Hans Niemann, a chess grandmaster, has denied using anal beads to win a match against the world’s foremost player.
Niemann, 20, categorically denied allegations that he used a vibrating sex toy to receive outside instructions against Magnus Carlsen in a game that caused scandal in the chess world.
Carlsen, considered by many to be the greatest player of all time, had accused the American chess player of cheating, leading to a legal row that the pair resolved out of court.
“It is very disheartening to be accused of cheating after that victory,” Niemann told Piers Morgan Uncensored in a new interview.
When asked specifically about the allegation that he used anal beads to cheat, a rumour that had surfaced online in the wake of his victory, the 20-year-old replied: “Well, your curiosity is a bit concerning, you know, maybe you’re personally interested. But I can tell you, no. Categorically, no, of course not.”
‘I know I am clean’
In the past, Niemann has said of the claims: “If they want me to strip fully naked, I will do it. I don’t care. Because I know I am clean.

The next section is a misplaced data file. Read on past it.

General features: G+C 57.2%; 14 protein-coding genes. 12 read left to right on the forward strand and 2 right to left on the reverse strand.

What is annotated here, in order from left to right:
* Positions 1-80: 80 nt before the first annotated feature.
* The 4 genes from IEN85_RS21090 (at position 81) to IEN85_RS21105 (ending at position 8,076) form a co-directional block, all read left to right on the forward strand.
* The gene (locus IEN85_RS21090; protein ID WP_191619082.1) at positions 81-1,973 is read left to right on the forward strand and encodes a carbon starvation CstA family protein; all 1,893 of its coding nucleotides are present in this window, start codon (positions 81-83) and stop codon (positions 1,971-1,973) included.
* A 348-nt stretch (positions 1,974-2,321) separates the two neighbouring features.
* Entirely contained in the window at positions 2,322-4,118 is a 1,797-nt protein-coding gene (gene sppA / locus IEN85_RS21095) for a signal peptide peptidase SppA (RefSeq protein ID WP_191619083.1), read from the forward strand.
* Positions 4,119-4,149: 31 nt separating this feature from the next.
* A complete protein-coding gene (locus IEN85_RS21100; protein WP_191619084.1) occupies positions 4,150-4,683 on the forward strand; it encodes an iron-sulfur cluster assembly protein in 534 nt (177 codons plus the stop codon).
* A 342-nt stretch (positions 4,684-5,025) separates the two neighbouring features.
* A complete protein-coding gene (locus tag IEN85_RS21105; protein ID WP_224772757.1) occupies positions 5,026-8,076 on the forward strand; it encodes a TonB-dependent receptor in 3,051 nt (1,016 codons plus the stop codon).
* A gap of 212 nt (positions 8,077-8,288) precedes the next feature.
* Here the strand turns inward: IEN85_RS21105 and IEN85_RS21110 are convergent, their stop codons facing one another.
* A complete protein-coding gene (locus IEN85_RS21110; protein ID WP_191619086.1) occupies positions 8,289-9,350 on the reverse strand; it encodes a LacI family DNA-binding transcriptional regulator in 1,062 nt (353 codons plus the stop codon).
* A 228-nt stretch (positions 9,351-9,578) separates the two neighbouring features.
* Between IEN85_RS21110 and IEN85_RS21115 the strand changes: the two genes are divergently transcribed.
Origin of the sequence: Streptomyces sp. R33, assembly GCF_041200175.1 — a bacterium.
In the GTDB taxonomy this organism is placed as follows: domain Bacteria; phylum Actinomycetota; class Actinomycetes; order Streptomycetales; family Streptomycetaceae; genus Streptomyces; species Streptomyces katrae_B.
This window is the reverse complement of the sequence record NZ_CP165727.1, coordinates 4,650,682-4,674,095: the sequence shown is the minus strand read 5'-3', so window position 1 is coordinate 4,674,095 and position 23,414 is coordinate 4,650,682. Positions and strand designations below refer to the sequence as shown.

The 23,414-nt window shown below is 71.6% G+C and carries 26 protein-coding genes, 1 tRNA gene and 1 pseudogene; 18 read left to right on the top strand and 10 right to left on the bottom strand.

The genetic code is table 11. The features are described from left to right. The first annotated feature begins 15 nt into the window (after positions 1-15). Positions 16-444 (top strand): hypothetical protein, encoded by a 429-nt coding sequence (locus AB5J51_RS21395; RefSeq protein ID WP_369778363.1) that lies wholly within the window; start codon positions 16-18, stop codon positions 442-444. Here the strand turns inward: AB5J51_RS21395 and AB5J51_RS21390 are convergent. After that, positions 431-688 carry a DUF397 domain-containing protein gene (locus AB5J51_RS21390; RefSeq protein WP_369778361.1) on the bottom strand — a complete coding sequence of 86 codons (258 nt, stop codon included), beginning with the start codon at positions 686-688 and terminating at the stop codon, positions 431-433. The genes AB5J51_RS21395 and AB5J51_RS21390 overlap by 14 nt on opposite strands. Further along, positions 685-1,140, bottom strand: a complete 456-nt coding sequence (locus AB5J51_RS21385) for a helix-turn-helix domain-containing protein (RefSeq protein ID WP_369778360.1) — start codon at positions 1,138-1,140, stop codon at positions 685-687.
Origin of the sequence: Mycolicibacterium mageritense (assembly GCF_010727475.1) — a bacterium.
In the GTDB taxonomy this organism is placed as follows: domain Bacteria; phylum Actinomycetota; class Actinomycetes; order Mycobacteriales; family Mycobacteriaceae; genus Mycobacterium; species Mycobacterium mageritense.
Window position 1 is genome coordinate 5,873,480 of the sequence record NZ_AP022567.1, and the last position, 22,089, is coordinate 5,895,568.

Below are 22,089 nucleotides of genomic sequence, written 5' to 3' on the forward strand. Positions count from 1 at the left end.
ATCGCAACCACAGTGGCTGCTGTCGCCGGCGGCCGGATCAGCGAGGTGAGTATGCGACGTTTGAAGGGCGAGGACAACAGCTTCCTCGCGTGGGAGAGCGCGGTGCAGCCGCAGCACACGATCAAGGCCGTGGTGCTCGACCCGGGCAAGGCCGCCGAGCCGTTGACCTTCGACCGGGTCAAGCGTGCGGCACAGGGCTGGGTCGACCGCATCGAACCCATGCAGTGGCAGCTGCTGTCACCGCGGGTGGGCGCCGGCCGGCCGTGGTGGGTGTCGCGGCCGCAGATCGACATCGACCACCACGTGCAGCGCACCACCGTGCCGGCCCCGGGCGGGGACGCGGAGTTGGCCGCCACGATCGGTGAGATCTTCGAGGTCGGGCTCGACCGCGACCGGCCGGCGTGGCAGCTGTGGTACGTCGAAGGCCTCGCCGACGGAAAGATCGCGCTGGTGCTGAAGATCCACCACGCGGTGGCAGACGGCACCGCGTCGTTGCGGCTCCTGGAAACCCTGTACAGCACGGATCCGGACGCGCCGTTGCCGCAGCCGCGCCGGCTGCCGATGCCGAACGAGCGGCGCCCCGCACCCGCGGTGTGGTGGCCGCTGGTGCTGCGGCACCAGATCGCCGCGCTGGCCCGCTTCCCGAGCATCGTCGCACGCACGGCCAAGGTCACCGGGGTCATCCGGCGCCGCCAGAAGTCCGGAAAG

“You want me to play in a closed box with zero electronic transmission, I don’t care. I’m here to win and that is my goal regardless.”
The chess rising star said the incident taught him a lot of very important life lessons “about life and chess”.
The scandal stemmed from his upset victory over Carlsen, who has been the world’s top-ranked player for over a decade, at the prestigious Sinquefield Cup tournament in St Louis, Missouri, in September 2022.
Following his defeat Carlsen, 32, withdrew from the tournament and later claimed Niemann had cheated, which the American denied. Chess.com banned Niemann and later published a report saying he had likely cheated more than 100 times in online games.
The 20-year-old then filed a $100 million (£81 million) defamation lawsuit against Carlsen, Chess.com and US grandmaster Hikaru Nakamura last October after being accused of cheating.
A US judge dismissed the lawsuit in June and Chess.com said all parties had agreed to move forward without any further litigation.
Niemann has admitted to cheating online when he was 12 and 16-years-old, but denied any wrongdoing while contesting over-the-board games.
Chess.com said it stood by its original report, which included details of digital cheating, but found “no determinative evidence that he has cheated in any in-person games”.
Chess.com added that Niemann’s account has been reinstated and he is welcome to play at future events.
“I look forward to competing against Magnus in chess rather than in court,” Niemann said at the time.